Being one of the most well-known, most valuable brands in the world, Coca-Cola has done a pretty good job. Even when the recession hit and consumers cut back on every area of spending, Coca-Cola managed to stay ahead of other famous brands such as McDonalds, Marlboro and Disney. In the last decade sales started to drop due to increasing consumer concern on weight and health problems caused by drinking Coca-Cola. The brand identity lost its clarity and became uninspiring. The company decided to turn over a new leaf and design a marketing campaign that goes back to the basics of drinking Coca-Cola: the ‘Open Happiness' campaign. The aim of the campaign was to simplify every aspect of Coca-Cola as a brand, and express this in highly creative and refreshing ways (Coca-Cola, 2012). The campaign started in the United States but soon it became a unique worldwide campaign emphasizing different aspects of Coca-Cola in different parts of the world, but all with the same message: spreading happiness by drinking a Coke.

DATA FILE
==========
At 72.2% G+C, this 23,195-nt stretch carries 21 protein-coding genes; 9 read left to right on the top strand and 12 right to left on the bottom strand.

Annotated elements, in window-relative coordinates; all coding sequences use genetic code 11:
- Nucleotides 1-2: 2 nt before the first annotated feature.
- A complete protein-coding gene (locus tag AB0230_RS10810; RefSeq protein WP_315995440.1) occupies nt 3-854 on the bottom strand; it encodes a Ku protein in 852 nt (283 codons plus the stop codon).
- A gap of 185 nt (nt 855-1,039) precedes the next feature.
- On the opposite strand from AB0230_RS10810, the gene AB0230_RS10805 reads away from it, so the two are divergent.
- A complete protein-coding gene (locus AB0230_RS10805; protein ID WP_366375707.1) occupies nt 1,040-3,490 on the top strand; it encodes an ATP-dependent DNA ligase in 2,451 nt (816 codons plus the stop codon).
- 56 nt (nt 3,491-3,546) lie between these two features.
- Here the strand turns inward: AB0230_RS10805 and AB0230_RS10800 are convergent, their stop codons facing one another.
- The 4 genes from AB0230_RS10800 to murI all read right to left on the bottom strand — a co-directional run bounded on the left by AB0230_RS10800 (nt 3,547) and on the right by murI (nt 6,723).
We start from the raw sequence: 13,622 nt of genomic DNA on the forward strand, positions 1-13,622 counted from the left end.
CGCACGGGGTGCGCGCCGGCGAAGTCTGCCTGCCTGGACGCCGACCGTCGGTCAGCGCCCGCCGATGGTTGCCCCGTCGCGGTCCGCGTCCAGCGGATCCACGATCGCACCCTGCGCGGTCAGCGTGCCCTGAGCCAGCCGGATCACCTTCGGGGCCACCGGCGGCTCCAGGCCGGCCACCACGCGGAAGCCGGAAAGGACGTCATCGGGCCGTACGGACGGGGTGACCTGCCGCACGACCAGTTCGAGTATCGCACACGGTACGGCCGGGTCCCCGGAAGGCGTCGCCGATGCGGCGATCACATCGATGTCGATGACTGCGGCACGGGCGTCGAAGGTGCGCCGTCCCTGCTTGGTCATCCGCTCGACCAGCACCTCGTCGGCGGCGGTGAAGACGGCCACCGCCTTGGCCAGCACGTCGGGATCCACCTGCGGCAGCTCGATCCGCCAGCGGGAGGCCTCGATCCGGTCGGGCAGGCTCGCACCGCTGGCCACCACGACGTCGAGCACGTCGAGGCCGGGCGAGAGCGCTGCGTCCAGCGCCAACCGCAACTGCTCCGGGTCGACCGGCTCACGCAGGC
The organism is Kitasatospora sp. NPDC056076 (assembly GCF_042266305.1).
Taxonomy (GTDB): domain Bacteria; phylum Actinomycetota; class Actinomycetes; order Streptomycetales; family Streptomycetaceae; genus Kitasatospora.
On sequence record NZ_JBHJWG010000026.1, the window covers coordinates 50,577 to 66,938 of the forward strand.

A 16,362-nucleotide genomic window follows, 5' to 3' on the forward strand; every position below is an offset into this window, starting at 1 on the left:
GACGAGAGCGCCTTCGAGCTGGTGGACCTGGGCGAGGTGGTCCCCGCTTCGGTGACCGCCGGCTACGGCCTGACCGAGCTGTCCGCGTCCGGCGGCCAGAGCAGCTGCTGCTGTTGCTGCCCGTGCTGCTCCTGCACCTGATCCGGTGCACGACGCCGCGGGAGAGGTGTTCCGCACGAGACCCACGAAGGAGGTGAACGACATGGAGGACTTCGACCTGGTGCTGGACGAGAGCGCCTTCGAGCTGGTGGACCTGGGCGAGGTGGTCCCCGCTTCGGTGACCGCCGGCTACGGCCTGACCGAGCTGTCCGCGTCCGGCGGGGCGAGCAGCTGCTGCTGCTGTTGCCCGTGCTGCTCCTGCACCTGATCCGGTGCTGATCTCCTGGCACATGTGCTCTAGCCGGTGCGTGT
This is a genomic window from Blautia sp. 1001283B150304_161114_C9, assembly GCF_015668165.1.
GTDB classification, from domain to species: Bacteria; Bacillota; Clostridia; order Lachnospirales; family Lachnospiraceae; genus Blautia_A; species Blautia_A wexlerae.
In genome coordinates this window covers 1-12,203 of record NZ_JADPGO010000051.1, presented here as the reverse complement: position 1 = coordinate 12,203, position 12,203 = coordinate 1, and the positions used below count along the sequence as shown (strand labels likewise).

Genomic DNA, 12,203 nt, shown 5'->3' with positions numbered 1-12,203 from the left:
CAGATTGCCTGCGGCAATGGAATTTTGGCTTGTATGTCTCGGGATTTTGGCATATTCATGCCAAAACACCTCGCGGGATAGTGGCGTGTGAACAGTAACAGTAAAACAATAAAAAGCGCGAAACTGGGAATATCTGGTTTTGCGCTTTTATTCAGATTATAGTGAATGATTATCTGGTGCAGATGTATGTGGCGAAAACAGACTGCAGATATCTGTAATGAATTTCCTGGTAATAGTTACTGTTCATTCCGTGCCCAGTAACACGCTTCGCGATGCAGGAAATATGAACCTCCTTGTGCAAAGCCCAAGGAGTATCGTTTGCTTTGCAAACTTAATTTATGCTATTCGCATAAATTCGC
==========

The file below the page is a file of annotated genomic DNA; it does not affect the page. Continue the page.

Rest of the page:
At the University of Singapore, a Coca-Cola vending machine was installed on campus. The biggest difference with normal vending machines was the text on the front of the machine which said “hug me”. Instead of paying with normal currency, people have squeeze the sides of the machine in a specific way, and in return the machine provides you with a free can of Coke. Public displays of affection are highly discouraged, not only in Singapore but all over Asia, although they are on the rise among the youth. By trying to create a positive and pleasurable psychological association between affection and soft drinks, Coca Cola designed a campaign which was not only a huge success in Singapore, but went viral in a large part of Asia. Their sales greatly increased through the use of one basic emotion in their marketing campaign: happiness (Coca-Cola, 2012).